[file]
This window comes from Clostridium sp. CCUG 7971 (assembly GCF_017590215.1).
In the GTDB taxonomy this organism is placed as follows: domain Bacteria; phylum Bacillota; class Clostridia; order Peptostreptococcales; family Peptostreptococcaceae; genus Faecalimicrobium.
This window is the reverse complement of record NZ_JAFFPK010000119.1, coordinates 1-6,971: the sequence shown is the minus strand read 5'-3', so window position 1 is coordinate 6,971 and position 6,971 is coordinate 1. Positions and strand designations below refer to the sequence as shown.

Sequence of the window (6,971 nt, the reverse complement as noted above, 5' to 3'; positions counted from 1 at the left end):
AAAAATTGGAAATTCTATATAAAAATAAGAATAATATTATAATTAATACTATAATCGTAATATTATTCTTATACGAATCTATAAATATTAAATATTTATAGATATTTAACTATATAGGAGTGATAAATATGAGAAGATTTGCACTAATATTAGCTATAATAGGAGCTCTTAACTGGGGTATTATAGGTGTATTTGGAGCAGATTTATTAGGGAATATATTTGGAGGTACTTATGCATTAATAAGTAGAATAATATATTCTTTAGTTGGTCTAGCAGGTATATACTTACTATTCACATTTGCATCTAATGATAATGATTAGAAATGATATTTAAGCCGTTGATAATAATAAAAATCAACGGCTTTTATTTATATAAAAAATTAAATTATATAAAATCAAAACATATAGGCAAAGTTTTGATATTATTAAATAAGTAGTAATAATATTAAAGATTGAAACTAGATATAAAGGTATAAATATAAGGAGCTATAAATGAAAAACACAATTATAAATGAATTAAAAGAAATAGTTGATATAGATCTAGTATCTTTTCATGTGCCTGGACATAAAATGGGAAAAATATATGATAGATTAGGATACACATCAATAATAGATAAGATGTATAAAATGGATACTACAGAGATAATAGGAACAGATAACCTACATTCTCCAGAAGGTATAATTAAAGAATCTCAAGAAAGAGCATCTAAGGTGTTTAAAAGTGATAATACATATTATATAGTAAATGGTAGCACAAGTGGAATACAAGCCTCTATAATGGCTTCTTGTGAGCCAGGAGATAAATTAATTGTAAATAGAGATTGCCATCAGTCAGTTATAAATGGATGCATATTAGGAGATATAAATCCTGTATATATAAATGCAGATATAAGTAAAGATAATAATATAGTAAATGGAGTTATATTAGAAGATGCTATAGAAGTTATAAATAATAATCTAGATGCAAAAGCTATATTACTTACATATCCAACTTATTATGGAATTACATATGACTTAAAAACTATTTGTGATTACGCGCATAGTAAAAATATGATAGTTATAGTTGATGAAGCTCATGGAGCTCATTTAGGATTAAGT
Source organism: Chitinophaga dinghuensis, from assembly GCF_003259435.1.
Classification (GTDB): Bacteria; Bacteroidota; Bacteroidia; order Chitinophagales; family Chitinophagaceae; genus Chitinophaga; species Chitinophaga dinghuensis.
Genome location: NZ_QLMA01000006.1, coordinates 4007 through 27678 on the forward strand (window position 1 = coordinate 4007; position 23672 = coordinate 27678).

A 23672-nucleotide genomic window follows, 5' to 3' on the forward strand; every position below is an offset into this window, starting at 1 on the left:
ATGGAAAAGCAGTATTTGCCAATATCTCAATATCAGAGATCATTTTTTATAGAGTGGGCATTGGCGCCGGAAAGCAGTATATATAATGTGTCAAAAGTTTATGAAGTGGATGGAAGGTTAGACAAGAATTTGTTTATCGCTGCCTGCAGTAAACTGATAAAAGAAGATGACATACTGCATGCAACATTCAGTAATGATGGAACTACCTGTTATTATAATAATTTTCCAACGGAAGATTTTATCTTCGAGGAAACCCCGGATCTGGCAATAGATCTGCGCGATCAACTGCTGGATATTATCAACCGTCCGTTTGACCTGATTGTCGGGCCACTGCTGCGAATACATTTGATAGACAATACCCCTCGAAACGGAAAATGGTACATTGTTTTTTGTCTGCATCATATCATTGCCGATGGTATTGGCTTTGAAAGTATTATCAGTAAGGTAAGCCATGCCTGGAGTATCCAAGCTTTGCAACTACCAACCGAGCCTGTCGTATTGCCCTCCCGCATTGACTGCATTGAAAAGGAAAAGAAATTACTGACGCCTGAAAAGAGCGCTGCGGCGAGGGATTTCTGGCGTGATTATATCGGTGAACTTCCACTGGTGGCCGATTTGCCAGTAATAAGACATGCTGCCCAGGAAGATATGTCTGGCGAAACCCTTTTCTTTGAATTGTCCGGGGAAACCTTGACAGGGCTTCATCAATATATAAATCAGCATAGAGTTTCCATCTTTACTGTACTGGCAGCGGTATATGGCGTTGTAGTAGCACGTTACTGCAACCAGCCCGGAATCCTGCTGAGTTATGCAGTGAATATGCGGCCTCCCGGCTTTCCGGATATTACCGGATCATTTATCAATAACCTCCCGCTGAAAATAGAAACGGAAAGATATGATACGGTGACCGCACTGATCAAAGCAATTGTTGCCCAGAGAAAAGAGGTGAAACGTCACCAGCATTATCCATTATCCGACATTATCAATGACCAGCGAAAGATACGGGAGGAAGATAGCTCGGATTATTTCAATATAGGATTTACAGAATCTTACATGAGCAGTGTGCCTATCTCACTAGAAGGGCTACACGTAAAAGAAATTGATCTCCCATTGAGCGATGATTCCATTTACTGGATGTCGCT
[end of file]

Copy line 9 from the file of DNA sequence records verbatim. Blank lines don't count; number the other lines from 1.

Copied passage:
A 23672-nucleotide genomic window follows, 5' to 3' on the forward strand; every position below is an offset into this window, starting at 1 on the left: